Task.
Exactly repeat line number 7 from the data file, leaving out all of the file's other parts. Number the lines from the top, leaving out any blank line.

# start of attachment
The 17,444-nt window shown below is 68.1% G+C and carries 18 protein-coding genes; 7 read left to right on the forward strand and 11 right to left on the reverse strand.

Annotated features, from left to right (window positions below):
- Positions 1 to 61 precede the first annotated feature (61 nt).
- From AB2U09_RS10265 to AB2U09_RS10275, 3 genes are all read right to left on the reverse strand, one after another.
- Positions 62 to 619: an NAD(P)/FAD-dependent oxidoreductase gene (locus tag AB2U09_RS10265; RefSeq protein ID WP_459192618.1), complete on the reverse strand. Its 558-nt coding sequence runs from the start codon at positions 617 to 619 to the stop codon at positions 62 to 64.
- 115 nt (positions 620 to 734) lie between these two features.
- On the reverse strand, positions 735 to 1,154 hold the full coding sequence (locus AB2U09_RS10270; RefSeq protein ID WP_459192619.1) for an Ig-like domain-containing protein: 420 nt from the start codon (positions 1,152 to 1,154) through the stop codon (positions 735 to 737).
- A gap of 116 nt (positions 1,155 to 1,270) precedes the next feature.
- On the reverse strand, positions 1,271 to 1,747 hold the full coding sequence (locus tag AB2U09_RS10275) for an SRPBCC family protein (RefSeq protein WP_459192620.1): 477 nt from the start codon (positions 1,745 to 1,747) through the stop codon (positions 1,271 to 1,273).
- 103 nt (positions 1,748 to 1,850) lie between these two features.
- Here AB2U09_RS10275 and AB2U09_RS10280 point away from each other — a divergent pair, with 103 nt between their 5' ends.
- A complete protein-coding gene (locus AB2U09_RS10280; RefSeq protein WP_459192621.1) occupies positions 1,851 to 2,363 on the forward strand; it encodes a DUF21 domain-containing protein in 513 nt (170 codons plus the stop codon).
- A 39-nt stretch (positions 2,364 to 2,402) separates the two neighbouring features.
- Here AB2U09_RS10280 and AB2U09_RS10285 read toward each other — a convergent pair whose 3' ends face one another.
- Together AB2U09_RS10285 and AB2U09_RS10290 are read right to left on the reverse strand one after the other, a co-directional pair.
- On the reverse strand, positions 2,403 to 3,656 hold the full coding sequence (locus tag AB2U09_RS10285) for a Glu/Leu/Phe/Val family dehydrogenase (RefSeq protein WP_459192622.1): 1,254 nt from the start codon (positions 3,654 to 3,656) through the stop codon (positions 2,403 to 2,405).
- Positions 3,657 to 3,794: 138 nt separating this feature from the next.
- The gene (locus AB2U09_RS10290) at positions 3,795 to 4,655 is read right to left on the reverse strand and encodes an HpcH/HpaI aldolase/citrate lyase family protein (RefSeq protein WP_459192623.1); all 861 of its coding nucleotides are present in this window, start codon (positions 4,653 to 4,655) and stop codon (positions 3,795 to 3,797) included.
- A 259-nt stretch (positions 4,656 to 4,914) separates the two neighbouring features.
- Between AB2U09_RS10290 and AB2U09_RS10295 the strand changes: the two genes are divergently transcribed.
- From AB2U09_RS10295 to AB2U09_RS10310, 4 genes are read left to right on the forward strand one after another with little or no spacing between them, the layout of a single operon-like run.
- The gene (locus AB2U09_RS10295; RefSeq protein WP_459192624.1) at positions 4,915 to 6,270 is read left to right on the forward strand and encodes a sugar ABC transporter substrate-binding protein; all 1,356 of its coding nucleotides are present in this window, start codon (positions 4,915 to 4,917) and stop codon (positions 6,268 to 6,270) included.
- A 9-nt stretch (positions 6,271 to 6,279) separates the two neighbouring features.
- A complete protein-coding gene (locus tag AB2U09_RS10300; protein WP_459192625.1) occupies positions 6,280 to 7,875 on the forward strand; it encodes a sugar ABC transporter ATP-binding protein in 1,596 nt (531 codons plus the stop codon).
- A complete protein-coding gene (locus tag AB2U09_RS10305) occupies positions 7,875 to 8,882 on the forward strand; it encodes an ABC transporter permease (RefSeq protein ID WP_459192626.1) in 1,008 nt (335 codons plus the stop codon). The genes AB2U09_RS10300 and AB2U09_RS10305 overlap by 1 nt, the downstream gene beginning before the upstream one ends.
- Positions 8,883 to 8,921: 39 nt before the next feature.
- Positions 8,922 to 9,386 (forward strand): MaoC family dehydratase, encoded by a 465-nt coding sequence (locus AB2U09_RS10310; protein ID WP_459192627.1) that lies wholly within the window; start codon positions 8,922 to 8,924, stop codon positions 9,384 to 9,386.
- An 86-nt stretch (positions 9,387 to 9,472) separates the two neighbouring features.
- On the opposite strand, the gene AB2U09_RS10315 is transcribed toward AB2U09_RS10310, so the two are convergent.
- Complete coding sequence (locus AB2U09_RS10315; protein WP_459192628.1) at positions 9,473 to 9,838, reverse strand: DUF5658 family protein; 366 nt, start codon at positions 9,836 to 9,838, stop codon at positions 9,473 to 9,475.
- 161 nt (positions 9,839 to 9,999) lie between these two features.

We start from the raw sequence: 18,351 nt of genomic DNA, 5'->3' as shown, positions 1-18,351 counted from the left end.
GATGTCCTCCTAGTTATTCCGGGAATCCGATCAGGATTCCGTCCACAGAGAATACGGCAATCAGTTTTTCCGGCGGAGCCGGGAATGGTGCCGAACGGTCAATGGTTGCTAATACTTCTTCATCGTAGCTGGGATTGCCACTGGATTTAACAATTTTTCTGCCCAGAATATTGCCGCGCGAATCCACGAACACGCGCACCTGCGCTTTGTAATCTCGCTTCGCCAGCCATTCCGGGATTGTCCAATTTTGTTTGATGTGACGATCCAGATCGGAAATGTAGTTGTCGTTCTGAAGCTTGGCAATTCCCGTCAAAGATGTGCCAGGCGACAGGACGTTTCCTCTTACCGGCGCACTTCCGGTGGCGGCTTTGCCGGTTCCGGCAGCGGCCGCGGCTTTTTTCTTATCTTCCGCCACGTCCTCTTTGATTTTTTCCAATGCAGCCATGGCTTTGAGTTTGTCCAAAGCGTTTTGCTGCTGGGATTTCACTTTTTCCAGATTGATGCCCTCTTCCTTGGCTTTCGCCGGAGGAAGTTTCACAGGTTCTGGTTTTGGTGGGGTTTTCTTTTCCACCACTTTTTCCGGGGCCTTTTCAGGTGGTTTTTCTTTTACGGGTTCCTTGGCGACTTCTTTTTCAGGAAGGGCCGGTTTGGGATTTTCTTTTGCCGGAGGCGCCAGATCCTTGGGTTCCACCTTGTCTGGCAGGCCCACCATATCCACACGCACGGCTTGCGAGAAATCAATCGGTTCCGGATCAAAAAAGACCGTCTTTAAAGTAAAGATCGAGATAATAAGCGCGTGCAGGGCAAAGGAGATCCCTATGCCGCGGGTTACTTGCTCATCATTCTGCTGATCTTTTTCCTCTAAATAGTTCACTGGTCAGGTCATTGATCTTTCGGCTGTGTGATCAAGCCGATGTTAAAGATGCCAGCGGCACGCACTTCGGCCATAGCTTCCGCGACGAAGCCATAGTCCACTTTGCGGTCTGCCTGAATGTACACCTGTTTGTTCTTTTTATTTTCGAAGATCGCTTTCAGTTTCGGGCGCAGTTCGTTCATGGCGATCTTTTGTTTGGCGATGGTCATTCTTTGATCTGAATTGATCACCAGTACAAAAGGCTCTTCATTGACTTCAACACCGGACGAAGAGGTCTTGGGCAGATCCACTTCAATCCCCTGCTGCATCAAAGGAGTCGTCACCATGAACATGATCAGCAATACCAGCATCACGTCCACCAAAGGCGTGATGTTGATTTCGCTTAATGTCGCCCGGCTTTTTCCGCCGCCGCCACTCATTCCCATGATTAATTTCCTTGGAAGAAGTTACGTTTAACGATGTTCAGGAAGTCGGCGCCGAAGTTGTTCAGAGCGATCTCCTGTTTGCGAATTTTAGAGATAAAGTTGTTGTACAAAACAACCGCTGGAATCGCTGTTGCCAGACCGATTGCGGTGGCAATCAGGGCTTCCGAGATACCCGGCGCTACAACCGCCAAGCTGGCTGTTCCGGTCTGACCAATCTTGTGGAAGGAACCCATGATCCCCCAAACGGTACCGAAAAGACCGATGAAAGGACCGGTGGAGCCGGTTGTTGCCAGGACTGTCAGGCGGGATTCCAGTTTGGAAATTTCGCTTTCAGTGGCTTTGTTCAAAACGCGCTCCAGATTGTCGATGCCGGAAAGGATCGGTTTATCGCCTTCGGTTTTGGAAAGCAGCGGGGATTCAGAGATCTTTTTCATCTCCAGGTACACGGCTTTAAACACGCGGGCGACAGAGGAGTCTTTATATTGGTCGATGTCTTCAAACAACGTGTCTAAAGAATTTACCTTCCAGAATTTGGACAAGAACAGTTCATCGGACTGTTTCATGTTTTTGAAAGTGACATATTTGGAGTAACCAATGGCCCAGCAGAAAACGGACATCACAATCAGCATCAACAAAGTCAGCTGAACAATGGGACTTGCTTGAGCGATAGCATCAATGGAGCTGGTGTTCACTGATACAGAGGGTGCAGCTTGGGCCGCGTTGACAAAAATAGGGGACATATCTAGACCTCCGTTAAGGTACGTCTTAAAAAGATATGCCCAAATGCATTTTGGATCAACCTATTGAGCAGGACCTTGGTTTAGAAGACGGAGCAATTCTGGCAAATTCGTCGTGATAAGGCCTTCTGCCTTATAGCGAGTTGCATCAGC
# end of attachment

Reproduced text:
- On the reverse strand, positions 735 to 1,154 hold the full coding sequence (locus AB2U09_RS10270; RefSeq protein ID WP_459192619.1) for an Ig-like domain-containing protein: 420 nt from the start codon (positions 1,152 to 1,154) through the stop codon (positions 735 to 737).